I was with one of the teams when they solved the puzzle. A young girl thrust her arms in the air and shouted, “We are the smartest people in the whole museum!” What a visceral experience of empowerment! The same girl said that everyone else in her family was smart in science but that on this occasion, she felt like a genius.

Talking to the parents afterward, one woman told the research team, “This is the longest time I’ve ever spent having a substantial conversation with my son in as long as I can remember-without any fighting.” Many of the others had in the past dragged their kids to the museum kicking and screaming. This time, however, these same kids wanted to go back and spend more time looking at exhibits they had brushed past in their investigations.

The activity had forced the kids to really pay attention to what they were looking at, to ask and answer new questions, and to process the information in new ways. These kids weren’t moving in orderly lines through the science museum; they owned that space. It wasn’t a sanctuary; it was their playground.

But there was nothing chaotic about their play. This was hard work, and it engaged every corner of their brains. Though the robbery was imaginary, the kids had to go through something akin to the real-world scientific process to solve the mystery-gathering evidence, forming hypotheses, challenging each other’s interpretations, and in the end, presenting the data to the judges to see how close they came to figuring out all of the case’s nuances.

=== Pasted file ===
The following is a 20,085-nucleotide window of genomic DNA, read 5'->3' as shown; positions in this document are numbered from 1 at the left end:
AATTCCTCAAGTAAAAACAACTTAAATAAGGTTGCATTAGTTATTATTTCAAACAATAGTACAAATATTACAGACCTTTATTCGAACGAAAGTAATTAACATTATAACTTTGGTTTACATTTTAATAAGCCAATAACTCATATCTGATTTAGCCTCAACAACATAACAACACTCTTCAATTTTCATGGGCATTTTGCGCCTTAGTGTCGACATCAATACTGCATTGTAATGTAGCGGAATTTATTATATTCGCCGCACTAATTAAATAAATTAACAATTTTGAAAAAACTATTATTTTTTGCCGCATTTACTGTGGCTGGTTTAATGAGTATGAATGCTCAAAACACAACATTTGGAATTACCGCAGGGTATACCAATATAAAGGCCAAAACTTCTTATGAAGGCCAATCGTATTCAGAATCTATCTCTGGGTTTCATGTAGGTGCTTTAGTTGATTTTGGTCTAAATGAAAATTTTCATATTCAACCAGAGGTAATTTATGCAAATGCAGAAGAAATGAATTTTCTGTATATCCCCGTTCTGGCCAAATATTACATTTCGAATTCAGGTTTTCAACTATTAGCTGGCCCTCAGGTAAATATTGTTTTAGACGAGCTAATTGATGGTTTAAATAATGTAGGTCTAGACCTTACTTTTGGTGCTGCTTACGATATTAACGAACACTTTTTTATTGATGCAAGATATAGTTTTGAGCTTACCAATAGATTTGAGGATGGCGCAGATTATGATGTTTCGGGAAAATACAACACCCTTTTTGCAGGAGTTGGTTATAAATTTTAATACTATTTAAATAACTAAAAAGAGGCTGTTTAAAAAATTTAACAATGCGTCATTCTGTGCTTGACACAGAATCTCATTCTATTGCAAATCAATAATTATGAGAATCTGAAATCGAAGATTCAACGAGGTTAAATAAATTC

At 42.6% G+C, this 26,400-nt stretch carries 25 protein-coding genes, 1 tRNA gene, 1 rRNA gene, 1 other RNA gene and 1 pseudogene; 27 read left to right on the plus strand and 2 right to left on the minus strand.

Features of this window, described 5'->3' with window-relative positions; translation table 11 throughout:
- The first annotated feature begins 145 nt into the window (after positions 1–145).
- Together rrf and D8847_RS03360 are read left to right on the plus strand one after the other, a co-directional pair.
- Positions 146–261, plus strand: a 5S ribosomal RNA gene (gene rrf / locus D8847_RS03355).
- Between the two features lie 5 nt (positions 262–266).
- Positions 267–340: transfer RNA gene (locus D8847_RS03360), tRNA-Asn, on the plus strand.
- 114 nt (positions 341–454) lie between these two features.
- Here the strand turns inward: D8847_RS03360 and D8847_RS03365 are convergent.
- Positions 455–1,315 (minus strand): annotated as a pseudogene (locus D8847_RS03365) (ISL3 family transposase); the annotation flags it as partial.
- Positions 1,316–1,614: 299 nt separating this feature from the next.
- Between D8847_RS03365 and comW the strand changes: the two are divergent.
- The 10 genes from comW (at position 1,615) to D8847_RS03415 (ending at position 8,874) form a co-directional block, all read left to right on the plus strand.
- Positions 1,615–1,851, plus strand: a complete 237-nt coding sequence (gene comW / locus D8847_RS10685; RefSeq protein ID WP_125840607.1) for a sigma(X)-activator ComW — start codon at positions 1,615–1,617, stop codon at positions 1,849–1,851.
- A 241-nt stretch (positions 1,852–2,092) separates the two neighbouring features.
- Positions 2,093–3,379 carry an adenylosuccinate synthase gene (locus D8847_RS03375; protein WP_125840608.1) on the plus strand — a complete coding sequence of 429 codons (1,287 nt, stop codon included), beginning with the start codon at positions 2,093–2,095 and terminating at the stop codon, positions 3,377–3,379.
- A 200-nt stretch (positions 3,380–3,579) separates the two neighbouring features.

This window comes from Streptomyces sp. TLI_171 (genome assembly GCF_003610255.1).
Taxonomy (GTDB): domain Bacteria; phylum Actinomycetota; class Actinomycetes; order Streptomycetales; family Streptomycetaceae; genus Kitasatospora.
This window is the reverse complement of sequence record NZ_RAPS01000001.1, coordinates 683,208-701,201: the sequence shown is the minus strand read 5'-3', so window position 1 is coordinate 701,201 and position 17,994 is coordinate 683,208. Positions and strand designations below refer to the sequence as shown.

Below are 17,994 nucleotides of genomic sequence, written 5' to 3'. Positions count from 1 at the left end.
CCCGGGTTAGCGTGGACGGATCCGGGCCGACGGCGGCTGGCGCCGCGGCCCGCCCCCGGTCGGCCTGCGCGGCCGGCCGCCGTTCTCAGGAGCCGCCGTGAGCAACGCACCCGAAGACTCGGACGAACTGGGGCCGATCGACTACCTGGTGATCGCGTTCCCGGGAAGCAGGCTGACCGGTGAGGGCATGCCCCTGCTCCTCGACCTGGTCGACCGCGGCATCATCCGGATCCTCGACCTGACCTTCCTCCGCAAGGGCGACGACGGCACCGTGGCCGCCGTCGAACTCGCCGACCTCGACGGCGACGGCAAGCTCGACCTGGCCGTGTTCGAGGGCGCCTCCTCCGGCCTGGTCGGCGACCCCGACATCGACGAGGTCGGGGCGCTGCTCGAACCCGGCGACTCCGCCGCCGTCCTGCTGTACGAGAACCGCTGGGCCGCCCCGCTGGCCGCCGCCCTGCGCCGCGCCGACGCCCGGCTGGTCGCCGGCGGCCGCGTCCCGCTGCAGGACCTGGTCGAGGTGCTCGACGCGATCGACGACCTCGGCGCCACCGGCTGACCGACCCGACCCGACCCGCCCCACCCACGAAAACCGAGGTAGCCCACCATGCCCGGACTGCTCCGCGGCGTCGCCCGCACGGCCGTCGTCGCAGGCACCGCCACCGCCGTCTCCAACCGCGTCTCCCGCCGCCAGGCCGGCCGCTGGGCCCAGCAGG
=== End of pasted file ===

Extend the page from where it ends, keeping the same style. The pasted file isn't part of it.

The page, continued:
Klopfer’s museum experiment seems calm and contained compared to geo-caching, which one website calls “the sport where you are the search engine.” A treasure chest, containing a logbook and perhaps some rewards, is buried in some obscure location. The GPS coordinates are posted on the Internet and people come from all over, scrambling through the bush or grubbing in the dirt to try to track it down. When they find the cache, they take a memento, sign the log book, and leave a gift for the next searcher. Sometimes, the chest contains another set of coordinates, sending the finder scampering off for a new location. Geo-caching has become a worldwide phenomenon.

Many of the publishers of tourist guides are already experimenting with electronic versions of their texts. But they are underestimating the ways these devices can alter where we go and what we see. Take, for example, the History Unwired project-an initiative of Michael Epstein and Cristobal Garcia, entrepreneurial graduate students in MIT’s Comparative Media Studies Program. This project is working with the tourism boards in Venice and in Alcala de Henares (Cervantes’s hometown) to develop new applications for handhelds. Venice may be a city with a rich history and a unique atmosphere, but most tourists experience it as a theme park ride-hop on a gondola and drift down the main canal. The local merchants and the city officials want use handhelds to lure tourists into other parts of the city to share the wealth and avoid the wear and tear on their fragile environment. The content of the tours is being developed at a grassroots level involving discussions with local community members.